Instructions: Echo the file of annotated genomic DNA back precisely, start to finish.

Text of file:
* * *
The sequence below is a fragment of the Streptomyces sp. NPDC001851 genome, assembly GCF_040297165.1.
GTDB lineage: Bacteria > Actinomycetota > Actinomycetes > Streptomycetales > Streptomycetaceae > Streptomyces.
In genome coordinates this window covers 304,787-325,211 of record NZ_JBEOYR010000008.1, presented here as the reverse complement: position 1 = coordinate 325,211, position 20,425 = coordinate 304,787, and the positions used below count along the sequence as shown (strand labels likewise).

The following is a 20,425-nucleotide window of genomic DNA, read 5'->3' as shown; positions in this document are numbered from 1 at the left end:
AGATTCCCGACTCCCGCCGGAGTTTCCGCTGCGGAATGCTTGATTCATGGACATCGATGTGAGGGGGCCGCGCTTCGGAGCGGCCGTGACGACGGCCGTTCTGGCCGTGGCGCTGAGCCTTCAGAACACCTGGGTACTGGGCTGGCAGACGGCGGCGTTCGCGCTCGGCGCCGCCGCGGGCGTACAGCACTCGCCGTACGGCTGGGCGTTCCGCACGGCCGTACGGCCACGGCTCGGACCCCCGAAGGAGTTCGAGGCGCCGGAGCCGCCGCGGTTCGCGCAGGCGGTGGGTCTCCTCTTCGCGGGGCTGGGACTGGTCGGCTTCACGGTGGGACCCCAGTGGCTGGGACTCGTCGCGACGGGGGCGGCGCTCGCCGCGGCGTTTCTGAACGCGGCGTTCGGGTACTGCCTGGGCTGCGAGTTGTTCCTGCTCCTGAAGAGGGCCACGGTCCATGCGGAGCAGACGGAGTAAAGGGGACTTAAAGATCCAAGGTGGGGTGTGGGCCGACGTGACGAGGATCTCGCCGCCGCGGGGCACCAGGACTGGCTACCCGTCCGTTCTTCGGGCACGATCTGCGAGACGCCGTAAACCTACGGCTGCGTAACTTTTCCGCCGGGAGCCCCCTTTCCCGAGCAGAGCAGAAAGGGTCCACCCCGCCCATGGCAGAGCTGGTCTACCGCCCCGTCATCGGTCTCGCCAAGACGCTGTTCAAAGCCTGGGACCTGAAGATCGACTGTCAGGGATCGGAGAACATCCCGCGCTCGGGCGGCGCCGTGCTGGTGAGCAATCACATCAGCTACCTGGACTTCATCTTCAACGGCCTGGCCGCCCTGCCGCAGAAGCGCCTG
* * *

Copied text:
The sequence below is a fragment of the Streptomyces sp. NPDC001851 genome, assembly GCF_040297165.1.
GTDB lineage: Bacteria > Actinomycetota > Actinomycetes > Streptomycetales > Streptomycetaceae > Streptomyces.
In genome coordinates this window covers 304,787-325,211 of record NZ_JBEOYR010000008.1, presented here as the reverse complement: position 1 = coordinate 325,211, position 20,425 = coordinate 304,787, and the positions used below count along the sequence as shown (strand labels likewise).

The following is a 20,425-nucleotide window of genomic DNA, read 5'->3' as shown; positions in this document are numbered from 1 at the left end:
AGATTCCCGACTCCCGCCGGAGTTTCCGCTGCGGAATGCTTGATTCATGGACATCGATGTGAGGGGGCCGCGCTTCGGAGCGGCCGTGACGACGGCCGTTCTGGCCGTGGCGCTGAGCCTTCAGAACACCTGGGTACTGGGCTGGCAGACGGCGGCGTTCGCGCTCGGCGCCGCCGCGGGCGTACAGCACTCGCCGTACGGCTGGGCGTTCCGCACGGCCGTACGGCCACGGCTCGGACCCCCGAAGGAGTTCGAGGCGCCGGAGCCGCCGCGGTTCGCGCAGGCGGTGGGTCTCCTCTTCGCGGGGCTGGGACTGGTCGGCTTCACGGTGGGACCCCAGTGGCTGGGACTCGTCGCGACGGGGGCGGCGCTCGCCGCGGCGTTTCTGAACGCGGCGTTCGGGTACTGCCTGGGCTGCGAGTTGTTCCTGCTCCTGAAGAGGGCCACGGTCCATGCGGAGCAGACGGAGTAAAGGGGACTTAAAGATCCAAGGTGGGGTGTGGGCCGACGTGACGAGGATCTCGCCGCCGCGGGGCACCAGGACTGGCTACCCGTCCGTTCTTCGGGCACGATCTGCGAGACGCCGTAAACCTACGGCTGCGTAACTTTTCCGCCGGGAGCCCCCTTTCCCGAGCAGAGCAGAAAGGGTCCACCCCGCCCATGGCAGAGCTGGTCTACCGCCCCGTCATCGGTCTCGCCAAGACGCTGTTCAAAGCCTGGGACCTGAAGATCGACTGTCAGGGATCGGAGAACATCCCGCGCTCGGGCGGCGCCGTGCTGGTGAGCAATCACATCAGCTACCTGGACTTCATCTTCAACGGCCTGGCCGCCCTGCCGCAGAAGCGCCTG